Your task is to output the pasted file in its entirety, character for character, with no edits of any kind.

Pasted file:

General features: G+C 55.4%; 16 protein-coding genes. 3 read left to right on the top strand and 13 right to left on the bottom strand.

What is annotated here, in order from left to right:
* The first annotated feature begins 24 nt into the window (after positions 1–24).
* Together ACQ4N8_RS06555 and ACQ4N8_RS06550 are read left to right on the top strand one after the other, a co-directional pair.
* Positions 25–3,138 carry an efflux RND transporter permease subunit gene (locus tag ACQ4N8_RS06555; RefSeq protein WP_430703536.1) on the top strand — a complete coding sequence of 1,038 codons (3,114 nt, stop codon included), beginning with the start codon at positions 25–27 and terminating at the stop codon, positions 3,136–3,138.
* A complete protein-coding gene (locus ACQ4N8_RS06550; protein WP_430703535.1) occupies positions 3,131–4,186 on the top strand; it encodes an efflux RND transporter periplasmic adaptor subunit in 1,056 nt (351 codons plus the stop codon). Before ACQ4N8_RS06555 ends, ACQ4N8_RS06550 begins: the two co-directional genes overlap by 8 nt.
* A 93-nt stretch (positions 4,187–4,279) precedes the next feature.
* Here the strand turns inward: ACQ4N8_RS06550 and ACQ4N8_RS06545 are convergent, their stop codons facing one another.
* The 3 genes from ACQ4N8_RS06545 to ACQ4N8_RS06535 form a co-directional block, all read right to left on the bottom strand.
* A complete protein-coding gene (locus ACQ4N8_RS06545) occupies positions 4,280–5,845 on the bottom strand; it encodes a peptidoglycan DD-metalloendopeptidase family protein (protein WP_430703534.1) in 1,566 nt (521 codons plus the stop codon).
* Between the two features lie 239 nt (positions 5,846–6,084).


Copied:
General features: G+C 55.4%; 16 protein-coding genes. 3 read left to right on the top strand and 13 right to left on the bottom strand.

What is annotated here, in order from left to right:
* The first annotated feature begins 24 nt into the window (after positions 1–24).
* Together ACQ4N8_RS06555 and ACQ4N8_RS06550 are read left to right on the top strand one after the other, a co-directional pair.
* Positions 25–3,138 carry an efflux RND transporter permease subunit gene (locus tag ACQ4N8_RS06555; RefSeq protein WP_430703536.1) on the top strand — a complete coding sequence of 1,038 codons (3,114 nt, stop codon included), beginning with the start codon at positions 25–27 and terminating at the stop codon, positions 3,136–3,138.
* A complete protein-coding gene (locus ACQ4N8_RS06550; protein WP_430703535.1) occupies positions 3,131–4,186 on the top strand; it encodes an efflux RND transporter periplasmic adaptor subunit in 1,056 nt (351 codons plus the stop codon). Before ACQ4N8_RS06555 ends, ACQ4N8_RS06550 begins: the two co-directional genes overlap by 8 nt.
* A 93-nt stretch (positions 4,187–4,279) precedes the next feature.
* Here the strand turns inward: ACQ4N8_RS06550 and ACQ4N8_RS06545 are convergent, their stop codons facing one another.
* The 3 genes from ACQ4N8_RS06545 to ACQ4N8_RS06535 form a co-directional block, all read right to left on the bottom strand.
* A complete protein-coding gene (locus ACQ4N8_RS06545) occupies positions 4,280–5,845 on the bottom strand; it encodes a peptidoglycan DD-metalloendopeptidase family protein (protein WP_430703534.1) in 1,566 nt (521 codons plus the stop codon).
* Between the two features lie 239 nt (positions 5,846–6,084).